The man authorities call the “East Coast rapist,” who terrorized random women up and down the Eastern Seaboard for more than a decade, faced a judge Monday in the first of what is likely to be numerous sex-assault cases as investigators from Rhode Island to Virginia mix science and shoe leather to bring charges in one of the most terrifying crime sprees in recent history.
Aaron Thomas, a 39-year-old unemployed truck driver, said nothing during a brief appearance in New Haven, Conn., Superior Court, where he faces charges of first-degree sexual assault in risk of injury to a minor. Police said he raped a 27-year-old New Haven woman in 2007 after sneaking into her bedroom through an open window. The attack took place while the woman’s 11-month-old son slept nearby.
Mr. Thomas was ordered held on a $1.5 million bond.
Authorities have used DNA to link Mr. Thomas to 17 attacks in Connecticut, Maryland, Rhode Island and Virginia since 1997. They think he also may have committed dozens of other rapes.
“This case concerned me almost as much as the D.C. sniper case did,” Prince William County, Va., Commonwealth’s Attorney Paul B. Ebert said, referring to the 2002 attacks by John Allen Muhammad and Lee Boyd Malvo that left 10 dead in Maryland, Virginia and the District.
Mr. Thomas has been charged in Prince William County with raping two 17-year-old girls who were walking home from trick-or-treating on Halloween night 2009, the most recent case to which Mr. Thomas has been linked.
In that case, which took place in Dale City, police said Mr. Thomas threatened his victims with a gun. In other attacks, he terrorized his victims with a knife or a screwdriver, authorities said. The first assault linked to Mr. Thomas took place in Forestville, Md., in 1997, and subsequent attacks took place elsewhere in Prince George’s County, Md., as well as in Alexandria, Va., and Leesburg, Va.
Based on an FBI profile of a serial sexual offender, police think many more victims could still be out there.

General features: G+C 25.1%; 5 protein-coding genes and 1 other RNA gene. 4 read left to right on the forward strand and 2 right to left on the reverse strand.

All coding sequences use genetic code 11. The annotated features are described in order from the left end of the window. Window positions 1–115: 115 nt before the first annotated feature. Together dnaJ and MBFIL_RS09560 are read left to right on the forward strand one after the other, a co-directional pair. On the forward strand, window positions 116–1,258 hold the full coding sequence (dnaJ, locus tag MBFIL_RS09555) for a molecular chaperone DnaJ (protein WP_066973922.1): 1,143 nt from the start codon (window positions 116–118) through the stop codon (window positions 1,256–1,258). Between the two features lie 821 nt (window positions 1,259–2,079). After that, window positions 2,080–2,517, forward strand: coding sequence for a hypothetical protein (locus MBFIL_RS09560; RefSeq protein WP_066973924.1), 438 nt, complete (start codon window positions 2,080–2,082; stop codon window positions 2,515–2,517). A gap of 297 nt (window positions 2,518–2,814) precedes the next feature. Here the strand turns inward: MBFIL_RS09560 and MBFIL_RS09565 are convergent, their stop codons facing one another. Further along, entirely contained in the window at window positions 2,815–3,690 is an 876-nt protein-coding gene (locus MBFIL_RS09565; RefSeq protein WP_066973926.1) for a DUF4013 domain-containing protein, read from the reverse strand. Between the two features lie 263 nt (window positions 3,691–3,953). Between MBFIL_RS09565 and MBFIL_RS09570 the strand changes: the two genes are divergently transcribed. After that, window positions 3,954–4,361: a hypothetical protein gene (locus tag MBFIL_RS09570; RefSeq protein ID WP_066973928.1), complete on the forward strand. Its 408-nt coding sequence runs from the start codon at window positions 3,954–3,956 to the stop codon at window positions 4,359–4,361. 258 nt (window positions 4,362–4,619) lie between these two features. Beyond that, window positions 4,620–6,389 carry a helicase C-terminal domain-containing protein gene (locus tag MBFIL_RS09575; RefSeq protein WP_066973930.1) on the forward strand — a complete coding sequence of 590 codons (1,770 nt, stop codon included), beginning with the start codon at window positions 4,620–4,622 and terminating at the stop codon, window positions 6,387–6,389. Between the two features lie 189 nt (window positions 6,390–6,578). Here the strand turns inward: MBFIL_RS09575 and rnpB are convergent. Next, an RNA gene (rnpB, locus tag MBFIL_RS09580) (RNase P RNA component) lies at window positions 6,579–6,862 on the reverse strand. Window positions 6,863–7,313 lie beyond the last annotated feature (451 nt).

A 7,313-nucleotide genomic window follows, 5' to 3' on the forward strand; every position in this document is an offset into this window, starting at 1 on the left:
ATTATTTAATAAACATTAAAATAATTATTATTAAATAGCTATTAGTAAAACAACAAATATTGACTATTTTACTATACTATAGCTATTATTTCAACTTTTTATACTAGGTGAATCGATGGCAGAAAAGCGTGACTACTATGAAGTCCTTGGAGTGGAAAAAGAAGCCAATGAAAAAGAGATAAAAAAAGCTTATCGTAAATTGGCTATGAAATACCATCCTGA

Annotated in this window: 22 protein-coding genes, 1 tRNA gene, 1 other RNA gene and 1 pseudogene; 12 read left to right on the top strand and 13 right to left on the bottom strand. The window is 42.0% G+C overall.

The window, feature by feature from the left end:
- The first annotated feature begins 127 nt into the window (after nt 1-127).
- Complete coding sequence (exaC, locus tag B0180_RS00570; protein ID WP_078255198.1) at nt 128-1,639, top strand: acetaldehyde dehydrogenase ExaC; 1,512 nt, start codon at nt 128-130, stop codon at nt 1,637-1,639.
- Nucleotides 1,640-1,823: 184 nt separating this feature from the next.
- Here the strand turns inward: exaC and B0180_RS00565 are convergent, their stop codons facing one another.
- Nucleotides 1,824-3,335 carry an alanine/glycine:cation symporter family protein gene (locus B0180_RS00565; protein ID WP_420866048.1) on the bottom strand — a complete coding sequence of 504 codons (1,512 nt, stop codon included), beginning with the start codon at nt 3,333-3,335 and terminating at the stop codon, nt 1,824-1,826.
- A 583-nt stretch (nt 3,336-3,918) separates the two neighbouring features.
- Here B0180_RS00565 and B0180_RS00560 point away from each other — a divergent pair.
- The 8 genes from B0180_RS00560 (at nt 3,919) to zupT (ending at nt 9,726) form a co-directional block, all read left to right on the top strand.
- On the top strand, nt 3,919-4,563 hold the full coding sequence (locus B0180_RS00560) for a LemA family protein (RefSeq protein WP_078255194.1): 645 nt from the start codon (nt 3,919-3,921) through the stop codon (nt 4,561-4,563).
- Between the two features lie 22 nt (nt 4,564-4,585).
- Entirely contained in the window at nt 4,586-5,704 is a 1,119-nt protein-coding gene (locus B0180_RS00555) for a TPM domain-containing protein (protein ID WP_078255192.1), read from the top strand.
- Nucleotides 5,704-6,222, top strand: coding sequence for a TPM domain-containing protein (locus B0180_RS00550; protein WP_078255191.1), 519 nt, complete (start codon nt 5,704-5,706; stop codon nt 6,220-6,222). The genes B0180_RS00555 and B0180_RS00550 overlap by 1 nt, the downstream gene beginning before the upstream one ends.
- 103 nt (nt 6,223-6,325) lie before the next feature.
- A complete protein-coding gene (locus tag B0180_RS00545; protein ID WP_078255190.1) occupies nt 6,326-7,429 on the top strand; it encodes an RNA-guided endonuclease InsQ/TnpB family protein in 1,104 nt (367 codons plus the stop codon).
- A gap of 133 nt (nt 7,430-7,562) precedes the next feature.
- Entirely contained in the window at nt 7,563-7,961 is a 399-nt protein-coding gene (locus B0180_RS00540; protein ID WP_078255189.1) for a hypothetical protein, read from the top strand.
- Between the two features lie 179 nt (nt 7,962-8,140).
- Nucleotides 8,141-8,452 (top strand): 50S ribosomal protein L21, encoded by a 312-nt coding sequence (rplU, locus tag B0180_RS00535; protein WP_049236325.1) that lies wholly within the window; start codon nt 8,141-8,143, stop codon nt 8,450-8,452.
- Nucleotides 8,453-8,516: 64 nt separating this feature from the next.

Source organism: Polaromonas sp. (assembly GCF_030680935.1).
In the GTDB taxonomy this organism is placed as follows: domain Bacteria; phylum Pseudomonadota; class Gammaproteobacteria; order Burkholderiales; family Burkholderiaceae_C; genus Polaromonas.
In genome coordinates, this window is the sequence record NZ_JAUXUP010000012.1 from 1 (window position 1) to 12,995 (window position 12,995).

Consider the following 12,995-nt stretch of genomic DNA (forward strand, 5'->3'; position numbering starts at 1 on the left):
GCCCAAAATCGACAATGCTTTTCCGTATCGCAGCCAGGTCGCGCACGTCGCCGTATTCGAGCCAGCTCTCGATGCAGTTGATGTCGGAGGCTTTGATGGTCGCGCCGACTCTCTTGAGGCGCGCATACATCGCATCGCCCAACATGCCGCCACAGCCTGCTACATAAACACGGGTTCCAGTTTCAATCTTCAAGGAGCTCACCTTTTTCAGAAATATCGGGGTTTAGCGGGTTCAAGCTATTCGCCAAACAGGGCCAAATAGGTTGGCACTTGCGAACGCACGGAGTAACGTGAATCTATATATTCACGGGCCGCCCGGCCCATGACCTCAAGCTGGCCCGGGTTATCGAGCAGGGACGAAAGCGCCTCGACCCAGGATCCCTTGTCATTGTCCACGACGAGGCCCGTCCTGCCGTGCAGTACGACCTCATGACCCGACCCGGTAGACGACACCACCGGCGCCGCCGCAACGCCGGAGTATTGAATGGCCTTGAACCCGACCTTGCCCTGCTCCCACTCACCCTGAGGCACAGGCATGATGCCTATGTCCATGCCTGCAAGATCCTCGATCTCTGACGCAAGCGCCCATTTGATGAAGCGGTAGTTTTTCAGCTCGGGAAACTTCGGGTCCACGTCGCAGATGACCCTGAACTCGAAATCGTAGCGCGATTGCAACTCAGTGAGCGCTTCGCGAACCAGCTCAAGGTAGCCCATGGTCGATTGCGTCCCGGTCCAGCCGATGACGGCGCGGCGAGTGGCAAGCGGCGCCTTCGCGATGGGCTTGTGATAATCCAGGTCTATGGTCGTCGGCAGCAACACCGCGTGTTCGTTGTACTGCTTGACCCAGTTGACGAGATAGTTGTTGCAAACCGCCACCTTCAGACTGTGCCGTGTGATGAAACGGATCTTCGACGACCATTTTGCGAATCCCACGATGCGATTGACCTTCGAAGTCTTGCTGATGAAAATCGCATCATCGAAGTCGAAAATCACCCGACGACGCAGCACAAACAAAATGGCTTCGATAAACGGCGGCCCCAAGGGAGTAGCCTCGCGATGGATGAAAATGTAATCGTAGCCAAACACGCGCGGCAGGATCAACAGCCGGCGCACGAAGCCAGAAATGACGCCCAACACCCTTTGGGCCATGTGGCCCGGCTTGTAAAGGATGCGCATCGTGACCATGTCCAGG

Anyone with information was urged to contact police through the website www.eastcoastrapist.com.
Authorities had a DNA profile of the attacker in those cases for years, but they couldn’t link the profile to a suspect.
Late last month, the FBI published a digital billboard in the states where the attacks occurred that sought information and included a composite sketch of the “East Coast rapist.” Within days, authorities said they received a tip from Prince William County that led authorities to Mr. Thomas.
The FBI said that since the start of its digital-billboard partnership, at least 40 cases have been solved as a direct result of tips received, noting that the “East Coast rapist wanted” billboard was “a perfect example.” FBI spokesman Paul Bresson said the digital billboard was displayed in a variety of areas, including rural towns in Virginia and Times Square in New York City.
While authorities still didn’t have enough evidence to arrest Mr. Thomas, a bit of police ingenuity got them there.View Entire Story
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Ben Conery is a member of the investigative team covering the Supreme Court and legal affairs. Prior to coming to The Washington Times in 2008, Mr. Conery covered criminal justice and legal affairs for daily newspapers in Connecticut and Massachusetts. He was a 2006 recipient of the New England Newspaper Association’s Publick Occurrences Award for a series of articles about ...
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